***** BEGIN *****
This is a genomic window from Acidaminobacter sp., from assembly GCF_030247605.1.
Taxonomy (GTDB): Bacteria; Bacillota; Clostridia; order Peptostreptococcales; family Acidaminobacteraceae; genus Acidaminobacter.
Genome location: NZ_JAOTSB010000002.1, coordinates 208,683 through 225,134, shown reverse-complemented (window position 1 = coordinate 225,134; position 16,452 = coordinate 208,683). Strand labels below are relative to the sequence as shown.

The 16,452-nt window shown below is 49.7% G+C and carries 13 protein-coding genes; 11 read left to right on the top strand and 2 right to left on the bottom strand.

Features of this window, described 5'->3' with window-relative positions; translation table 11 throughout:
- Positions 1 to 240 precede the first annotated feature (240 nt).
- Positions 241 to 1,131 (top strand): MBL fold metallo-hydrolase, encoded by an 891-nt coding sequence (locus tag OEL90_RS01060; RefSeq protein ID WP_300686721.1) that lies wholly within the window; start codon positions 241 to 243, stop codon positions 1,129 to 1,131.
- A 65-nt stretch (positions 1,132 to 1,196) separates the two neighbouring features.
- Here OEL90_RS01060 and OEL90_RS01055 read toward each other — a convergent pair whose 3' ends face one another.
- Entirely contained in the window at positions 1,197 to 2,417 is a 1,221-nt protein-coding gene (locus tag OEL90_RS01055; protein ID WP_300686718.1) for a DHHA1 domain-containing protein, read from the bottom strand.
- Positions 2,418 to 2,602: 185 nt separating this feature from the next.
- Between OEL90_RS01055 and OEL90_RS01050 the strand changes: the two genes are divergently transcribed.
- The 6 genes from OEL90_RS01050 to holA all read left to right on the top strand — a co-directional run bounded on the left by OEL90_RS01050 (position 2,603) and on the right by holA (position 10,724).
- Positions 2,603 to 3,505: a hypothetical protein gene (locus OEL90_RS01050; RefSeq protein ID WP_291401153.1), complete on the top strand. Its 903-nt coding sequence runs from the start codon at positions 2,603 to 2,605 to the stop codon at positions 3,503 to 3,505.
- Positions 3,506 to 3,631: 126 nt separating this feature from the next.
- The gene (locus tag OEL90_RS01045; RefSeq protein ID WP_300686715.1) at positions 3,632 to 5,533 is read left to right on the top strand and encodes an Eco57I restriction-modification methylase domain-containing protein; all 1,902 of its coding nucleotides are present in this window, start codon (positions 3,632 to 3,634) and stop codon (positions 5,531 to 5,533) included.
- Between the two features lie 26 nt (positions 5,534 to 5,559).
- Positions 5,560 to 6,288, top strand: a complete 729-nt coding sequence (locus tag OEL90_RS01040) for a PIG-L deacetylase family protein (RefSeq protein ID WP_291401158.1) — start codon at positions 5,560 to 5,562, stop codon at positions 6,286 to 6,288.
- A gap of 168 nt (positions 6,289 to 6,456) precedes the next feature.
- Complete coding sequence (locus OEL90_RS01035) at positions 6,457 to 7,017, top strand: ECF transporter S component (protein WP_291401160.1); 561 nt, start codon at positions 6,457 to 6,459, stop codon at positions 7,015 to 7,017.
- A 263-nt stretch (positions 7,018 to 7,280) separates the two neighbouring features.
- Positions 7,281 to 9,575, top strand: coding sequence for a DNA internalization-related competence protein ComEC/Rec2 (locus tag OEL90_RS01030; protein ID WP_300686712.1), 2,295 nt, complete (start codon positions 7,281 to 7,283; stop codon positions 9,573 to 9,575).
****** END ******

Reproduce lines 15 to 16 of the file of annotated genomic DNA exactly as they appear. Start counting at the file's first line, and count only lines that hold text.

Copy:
- Positions 3,506 to 3,631: 126 nt separating this feature from the next.
- The gene (locus tag OEL90_RS01045; RefSeq protein ID WP_300686715.1) at positions 3,632 to 5,533 is read left to right on the top strand and encodes an Eco57I restriction-modification methylase domain-containing protein; all 1,902 of its coding nucleotides are present in this window, start codon (positions 3,632 to 3,634) and stop codon (positions 5,531 to 5,533) included.